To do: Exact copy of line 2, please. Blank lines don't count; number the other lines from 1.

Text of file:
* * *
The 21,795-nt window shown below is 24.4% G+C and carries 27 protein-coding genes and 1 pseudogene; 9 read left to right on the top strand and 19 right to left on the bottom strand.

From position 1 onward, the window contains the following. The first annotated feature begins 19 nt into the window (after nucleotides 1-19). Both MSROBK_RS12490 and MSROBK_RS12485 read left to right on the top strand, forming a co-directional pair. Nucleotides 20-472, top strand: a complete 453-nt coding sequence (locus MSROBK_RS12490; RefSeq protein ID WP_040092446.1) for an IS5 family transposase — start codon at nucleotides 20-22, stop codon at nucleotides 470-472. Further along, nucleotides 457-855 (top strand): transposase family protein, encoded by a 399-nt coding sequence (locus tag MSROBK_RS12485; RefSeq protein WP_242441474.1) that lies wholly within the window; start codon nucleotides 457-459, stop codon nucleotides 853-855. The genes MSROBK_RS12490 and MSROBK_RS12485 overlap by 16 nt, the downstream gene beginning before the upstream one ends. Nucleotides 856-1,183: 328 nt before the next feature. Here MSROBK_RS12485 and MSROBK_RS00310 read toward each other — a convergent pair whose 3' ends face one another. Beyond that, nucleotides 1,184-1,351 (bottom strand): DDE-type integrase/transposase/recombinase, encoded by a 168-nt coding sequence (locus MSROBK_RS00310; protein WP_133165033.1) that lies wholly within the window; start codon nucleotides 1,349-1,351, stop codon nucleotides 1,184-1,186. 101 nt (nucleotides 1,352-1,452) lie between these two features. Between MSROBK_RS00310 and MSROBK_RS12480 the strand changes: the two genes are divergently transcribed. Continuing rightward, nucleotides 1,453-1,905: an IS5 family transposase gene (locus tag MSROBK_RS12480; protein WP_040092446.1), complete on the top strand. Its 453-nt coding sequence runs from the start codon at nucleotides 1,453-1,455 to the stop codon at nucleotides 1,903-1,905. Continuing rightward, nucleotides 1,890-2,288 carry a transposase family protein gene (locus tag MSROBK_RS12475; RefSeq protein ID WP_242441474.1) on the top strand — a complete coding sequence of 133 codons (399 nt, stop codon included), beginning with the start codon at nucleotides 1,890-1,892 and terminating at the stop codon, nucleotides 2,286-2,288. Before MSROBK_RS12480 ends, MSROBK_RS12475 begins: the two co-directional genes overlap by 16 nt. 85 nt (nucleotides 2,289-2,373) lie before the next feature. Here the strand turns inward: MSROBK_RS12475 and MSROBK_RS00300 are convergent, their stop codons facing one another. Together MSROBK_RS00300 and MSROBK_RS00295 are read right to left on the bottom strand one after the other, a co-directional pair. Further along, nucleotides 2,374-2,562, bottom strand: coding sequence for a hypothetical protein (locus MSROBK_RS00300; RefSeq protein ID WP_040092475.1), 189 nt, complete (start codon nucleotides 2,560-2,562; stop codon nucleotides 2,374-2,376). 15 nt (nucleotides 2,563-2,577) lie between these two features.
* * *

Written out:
From position 1 onward, the window contains the following. The first annotated feature begins 19 nt into the window (after nucleotides 1-19). Both MSROBK_RS12490 and MSROBK_RS12485 read left to right on the top strand, forming a co-directional pair. Nucleotides 20-472, top strand: a complete 453-nt coding sequence (locus MSROBK_RS12490; RefSeq protein ID WP_040092446.1) for an IS5 family transposase — start codon at nucleotides 20-22, stop codon at nucleotides 470-472. Further along, nucleotides 457-855 (top strand): transposase family protein, encoded by a 399-nt coding sequence (locus tag MSROBK_RS12485; RefSeq protein WP_242441474.1) that lies wholly within the window; start codon nucleotides 457-459, stop codon nucleotides 853-855. The genes MSROBK_RS12490 and MSROBK_RS12485 overlap by 16 nt, the downstream gene beginning before the upstream one ends. Nucleotides 856-1,183: 328 nt before the next feature. Here MSROBK_RS12485 and MSROBK_RS00310 read toward each other — a convergent pair whose 3' ends face one another. Beyond that, nucleotides 1,184-1,351 (bottom strand): DDE-type integrase/transposase/recombinase, encoded by a 168-nt coding sequence (locus MSROBK_RS00310; protein WP_133165033.1) that lies wholly within the window; start codon nucleotides 1,349-1,351, stop codon nucleotides 1,184-1,186. 101 nt (nucleotides 1,352-1,452) lie between these two features. Between MSROBK_RS00310 and MSROBK_RS12480 the strand changes: the two genes are divergently transcribed. Continuing rightward, nucleotides 1,453-1,905: an IS5 family transposase gene (locus tag MSROBK_RS12480; protein WP_040092446.1), complete on the top strand. Its 453-nt coding sequence runs from the start codon at nucleotides 1,453-1,455 to the stop codon at nucleotides 1,903-1,905. Continuing rightward, nucleotides 1,890-2,288 carry a transposase family protein gene (locus tag MSROBK_RS12475; RefSeq protein ID WP_242441474.1) on the top strand — a complete coding sequence of 133 codons (399 nt, stop codon included), beginning with the start codon at nucleotides 1,890-1,892 and terminating at the stop codon, nucleotides 2,286-2,288. Before MSROBK_RS12480 ends, MSROBK_RS12475 begins: the two co-directional genes overlap by 16 nt. 85 nt (nucleotides 2,289-2,373) lie before the next feature. Here the strand turns inward: MSROBK_RS12475 and MSROBK_RS00300 are convergent, their stop codons facing one another. Together MSROBK_RS00300 and MSROBK_RS00295 are read right to left on the bottom strand one after the other, a co-directional pair. Further along, nucleotides 2,374-2,562, bottom strand: coding sequence for a hypothetical protein (locus MSROBK_RS00300; RefSeq protein ID WP_040092475.1), 189 nt, complete (start codon nucleotides 2,560-2,562; stop codon nucleotides 2,374-2,376). 15 nt (nucleotides 2,563-2,577) lie between these two features.